The economic component and its factors of production, consumption and cash flow have a significant influence on SME sustainability, profitability and success. Economic risks can disrupt supply chains and incapacitate a SME. Governments manage economic factors through fiscal and monetary policy, making taxation law and controlling interest rates.
Understanding economic factors is important in positioning a SME for sustainable growth and underpins smart decision-making. Some of the main economic factors that affect a SME include: -
Interest rates: Interest rate risks are relevant to all SMEs, but especially those that have interest-bearing assets or loans impacted by fluctuating interest rates. Lenders are aware of and interested in how interest rate movements/changes will affect a particular SME client or potential client. Interest rates can also have an indirect effect for a SME via changes to consumers’ disposal income.
Exchange rates: Exchange rates are volatile and complex. They have a direct impact on SMEs that are involved in importing and exporting, as changes determine the price of international purchasing. And, like interest rates, they can have an indirect effect, impacting the overall economy and putting pressure on individual consumers’ disposable income.
Recession: Economic recessions (on whatever scale) can alter consumers’ inclination to buy, which in turn can force SMEs to reduce prices or radically modify their strategies.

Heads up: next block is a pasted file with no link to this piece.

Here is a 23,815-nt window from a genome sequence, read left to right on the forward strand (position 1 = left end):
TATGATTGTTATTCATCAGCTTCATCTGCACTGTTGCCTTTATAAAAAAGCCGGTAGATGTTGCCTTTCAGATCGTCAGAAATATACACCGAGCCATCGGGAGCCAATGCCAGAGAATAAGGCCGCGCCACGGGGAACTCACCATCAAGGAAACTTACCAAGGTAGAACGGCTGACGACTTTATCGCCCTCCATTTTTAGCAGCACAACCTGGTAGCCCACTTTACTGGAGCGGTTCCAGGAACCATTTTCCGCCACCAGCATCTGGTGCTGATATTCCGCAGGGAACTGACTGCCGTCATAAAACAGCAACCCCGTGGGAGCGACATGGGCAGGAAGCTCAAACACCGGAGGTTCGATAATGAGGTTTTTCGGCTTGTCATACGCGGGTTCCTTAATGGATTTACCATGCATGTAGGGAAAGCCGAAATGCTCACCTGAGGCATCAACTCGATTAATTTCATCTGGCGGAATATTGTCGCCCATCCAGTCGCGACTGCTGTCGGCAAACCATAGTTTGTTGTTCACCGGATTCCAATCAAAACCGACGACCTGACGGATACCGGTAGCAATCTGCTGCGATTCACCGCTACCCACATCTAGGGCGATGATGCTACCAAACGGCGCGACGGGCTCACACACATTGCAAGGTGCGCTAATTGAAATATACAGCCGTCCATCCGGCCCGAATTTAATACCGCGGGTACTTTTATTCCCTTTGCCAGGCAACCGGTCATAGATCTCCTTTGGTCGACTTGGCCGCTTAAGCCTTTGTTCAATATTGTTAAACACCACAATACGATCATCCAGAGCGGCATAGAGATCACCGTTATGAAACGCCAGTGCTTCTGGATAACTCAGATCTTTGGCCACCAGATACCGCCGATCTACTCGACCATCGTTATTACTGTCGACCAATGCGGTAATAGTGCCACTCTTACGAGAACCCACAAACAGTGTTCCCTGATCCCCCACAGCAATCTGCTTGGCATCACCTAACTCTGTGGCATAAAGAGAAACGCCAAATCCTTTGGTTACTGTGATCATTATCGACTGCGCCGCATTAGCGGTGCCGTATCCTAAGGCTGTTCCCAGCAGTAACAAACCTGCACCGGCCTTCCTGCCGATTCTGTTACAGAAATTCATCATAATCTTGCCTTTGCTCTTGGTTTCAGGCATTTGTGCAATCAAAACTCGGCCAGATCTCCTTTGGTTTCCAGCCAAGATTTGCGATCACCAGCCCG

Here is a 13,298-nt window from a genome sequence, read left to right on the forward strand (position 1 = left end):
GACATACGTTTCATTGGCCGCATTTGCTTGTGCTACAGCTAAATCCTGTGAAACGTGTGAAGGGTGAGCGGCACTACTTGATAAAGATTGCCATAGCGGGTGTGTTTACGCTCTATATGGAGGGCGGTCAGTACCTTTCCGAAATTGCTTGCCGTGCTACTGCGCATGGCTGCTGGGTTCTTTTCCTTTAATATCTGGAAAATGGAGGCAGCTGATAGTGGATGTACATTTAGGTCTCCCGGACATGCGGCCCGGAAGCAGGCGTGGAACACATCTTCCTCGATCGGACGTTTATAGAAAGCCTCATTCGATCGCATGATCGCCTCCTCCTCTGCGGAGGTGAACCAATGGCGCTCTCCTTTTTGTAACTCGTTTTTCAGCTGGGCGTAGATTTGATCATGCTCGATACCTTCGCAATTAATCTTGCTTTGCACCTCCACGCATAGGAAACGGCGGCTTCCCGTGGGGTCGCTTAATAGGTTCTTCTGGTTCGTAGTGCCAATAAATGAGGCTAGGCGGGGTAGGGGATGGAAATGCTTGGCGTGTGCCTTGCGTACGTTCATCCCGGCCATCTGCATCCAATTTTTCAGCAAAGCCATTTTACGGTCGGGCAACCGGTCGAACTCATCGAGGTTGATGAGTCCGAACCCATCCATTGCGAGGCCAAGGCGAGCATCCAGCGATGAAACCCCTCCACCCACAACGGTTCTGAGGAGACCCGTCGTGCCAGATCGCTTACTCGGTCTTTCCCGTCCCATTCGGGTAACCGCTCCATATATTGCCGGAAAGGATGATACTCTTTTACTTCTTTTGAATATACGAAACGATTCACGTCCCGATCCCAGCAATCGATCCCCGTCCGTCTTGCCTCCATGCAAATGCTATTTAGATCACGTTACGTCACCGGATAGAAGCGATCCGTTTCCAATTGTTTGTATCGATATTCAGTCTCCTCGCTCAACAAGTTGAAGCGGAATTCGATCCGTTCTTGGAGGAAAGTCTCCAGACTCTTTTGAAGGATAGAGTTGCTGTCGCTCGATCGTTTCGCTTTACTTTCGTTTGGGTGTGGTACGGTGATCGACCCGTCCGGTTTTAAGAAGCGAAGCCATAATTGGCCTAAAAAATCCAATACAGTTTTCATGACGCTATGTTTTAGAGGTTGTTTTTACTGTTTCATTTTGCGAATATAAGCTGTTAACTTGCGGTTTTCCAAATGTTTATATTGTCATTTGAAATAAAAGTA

The social component looks at the SME’s broad market and the attitudes, values and trends of consumers in relation to purchasing the SME’s products or services.
Most social factors are part of one of three categories - Demographics, Societal/Cultural and Beliefs/Attitudes.
age distribution and shifts in demand over time
average family size and structure
social diversity in terms of ethnic background, gender, income and education immigration and emigration rates
social class structure
assets of the local population
changes in buying habits
fashion and lifestyle trends
religion: majority and minority religions, the influence of religious leaders on social behaviour and the role of religion as an instrument of social cohesion or division
beliefs that influence behaviour – e.g. veganism
customs and traditions
banking, investment and saving practices
acceptance of a wide range of people, countries and organisations
interpretation of ethical or immoral behaviours
The influence of technology in the modern world is well known. SMEs now connect with consumers through the internet and social media, and many have adapted delivery mechanisms to suit these new technologies. Indeed, some SMEs would not exist except for the internet.
Integrating new and emerging technologies into a SME can result in significant benefits to a SME and its consumers, and provide the SME with a distinct competitive advantage. The key lies in effective monitoring, assisting SMEs to identify new technology and to alert them to integration issues.